Sealyham Terrier Description
Small in size and sturdy in build, the Sealyham Terrier is a robust little dog with an alert expression. The coat of the Sealyham Terrier is weather resistant underneath, with a wiry outer coat. These dogs are white in color and may have markings in colors that include badger, gray, tan, or lemon. He also has a distinctive beard, and small, folded ears. The weight of the Sealyham Terrier is around 21-23 pounds for females and 23-25 pounds for males. The height of these dogs is around 10-11 inches.
A determined, alert, and willful small dog, the Sealyham Terrier is an independent and undemanding dog. These dogs can be very strong headed and stubborn making training something of a challenge - he is best suited to a confident and assertive owner with some experience of dog ownership. The Sealyham Terrier needs to be socialized early on to promote a stable temperament, and firm, consistent training is important. These dogs enjoy digging, have a loud bark, and can be possessive of his belongings and food, so don't expect a quiet life when you have a Sealyham Terrier around. They also do not enjoy being handled roughly or teased, which is why they are better around older children that will not pester them.
Although the Sealyham Terrier can be very entertaining when he wants to be, he can also be calm and steady. These dogs are loyal and devoted when it comes to their families, but are not clingy pets. They are not overly active, but do enjoy regular walks as well as somewhere safe and secure to play - this is important, as the Sealyham Terrier tends to wander off chasing anything that makes the mistake of running away from him. These are adaptable dogs that will be happy living in an apartment as well as a house. His loud bark and devotion ot his family makes the Sealyham Terrier an effective watchdog. He can be stand offish and wary around strangers, and early socialization is advisable with other animals. They can also easily enter into quarrels with other dogs. Although the Sealyham Terrier can be bossy, he is intelligent and a quick learner, so with the right owner training can be less challenging.
The grooming requirements for the Sealyham Terrier can be quite extensive, and you will need to brush his coat two or three times a week. For hygiene reasons his beard should be combed and cleaned on a daily basis. Every few months his coat may need to be clipped, or in the case of show dogs will need to be hand stripped. However, with proper grooming these dogs are low shedders, and may therefore suit those with allergies.
This breed has an interesting history. The Sealyham terrier derives its name from Sealy Ham, Haverfordwest, Wales. Captain John Edwards developed this breed around 1848 as a hunting dog for vermin and fox.
Captain Edwards did not keep any records of his endeavors but later students surmised that the original terriers were probably descendents of white-haired terriers which Edwards' Flemish ancestors brought to Wales at the time of the Norman Conquest. It is also assumed he used a small white terrier resembling a bull terrier which is now extinct to begin the breeding.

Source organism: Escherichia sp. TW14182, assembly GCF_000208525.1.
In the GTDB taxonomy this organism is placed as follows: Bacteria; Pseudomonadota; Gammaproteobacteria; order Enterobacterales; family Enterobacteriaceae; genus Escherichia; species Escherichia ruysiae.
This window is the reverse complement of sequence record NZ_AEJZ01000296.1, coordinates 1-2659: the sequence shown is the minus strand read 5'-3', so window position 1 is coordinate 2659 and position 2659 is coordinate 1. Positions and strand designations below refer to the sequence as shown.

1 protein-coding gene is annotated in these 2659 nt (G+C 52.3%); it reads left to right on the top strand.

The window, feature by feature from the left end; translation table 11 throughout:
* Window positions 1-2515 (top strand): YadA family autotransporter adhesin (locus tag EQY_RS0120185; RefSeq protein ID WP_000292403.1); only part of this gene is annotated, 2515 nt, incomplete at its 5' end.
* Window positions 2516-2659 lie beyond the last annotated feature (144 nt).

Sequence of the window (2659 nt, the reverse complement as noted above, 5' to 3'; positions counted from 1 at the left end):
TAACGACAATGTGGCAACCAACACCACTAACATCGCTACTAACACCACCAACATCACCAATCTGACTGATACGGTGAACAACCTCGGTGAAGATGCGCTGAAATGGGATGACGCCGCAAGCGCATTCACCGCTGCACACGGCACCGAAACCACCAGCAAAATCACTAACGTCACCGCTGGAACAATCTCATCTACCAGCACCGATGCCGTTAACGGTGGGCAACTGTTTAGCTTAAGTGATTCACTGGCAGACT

The Sealyham's first recorded show appearance was in 1903 at a local affair in Wales and the breed was first imported to the U.S. in 1911.
This breed can be a challenge. The Sealyham terrier has a tendency to be difficult to train. They are quick to learn, but they have also been known to try to undermine their master's authority. For the most part, they do well with early socialization and obedience training.
Sealyham terriers respond best to firm, fair, and consistent direction. They enjoy agility exercises and are enthusiastic participants in activities but they will run off if they decide to chase something.
Owners can use food and praise methods as forms of training but do not be surprised if these methods do not work all the time.
Physical punishment will not work with terriers and will only make them more difficult to train. Teasing will produce the same results. Demonstrating consistent leadership so that a Sealy respects your decisions is more important than advanced obedience exercises.
Because of their inbred temperament, it is often best to have the breed trained early on in life and this training may need to be performed by a professional who is knowledgeable about this particular breed. It should never be expected that the animal will be completely docile or lose its hunter instincts, but you can teach it to behave within certain boundaries if that training is conducted early on and performed correctly.
The life expectancy of the Sealyham Terrier is around 12-15 years. There are a number of health problems to look out for with this breed, and this includes spinal problems, PRA, deafness, heart problems, cataracts, and glaucoma. Puppies should come with BAER certificates, and the parents of the Sealyham Terrier puppy should have CERF certificates.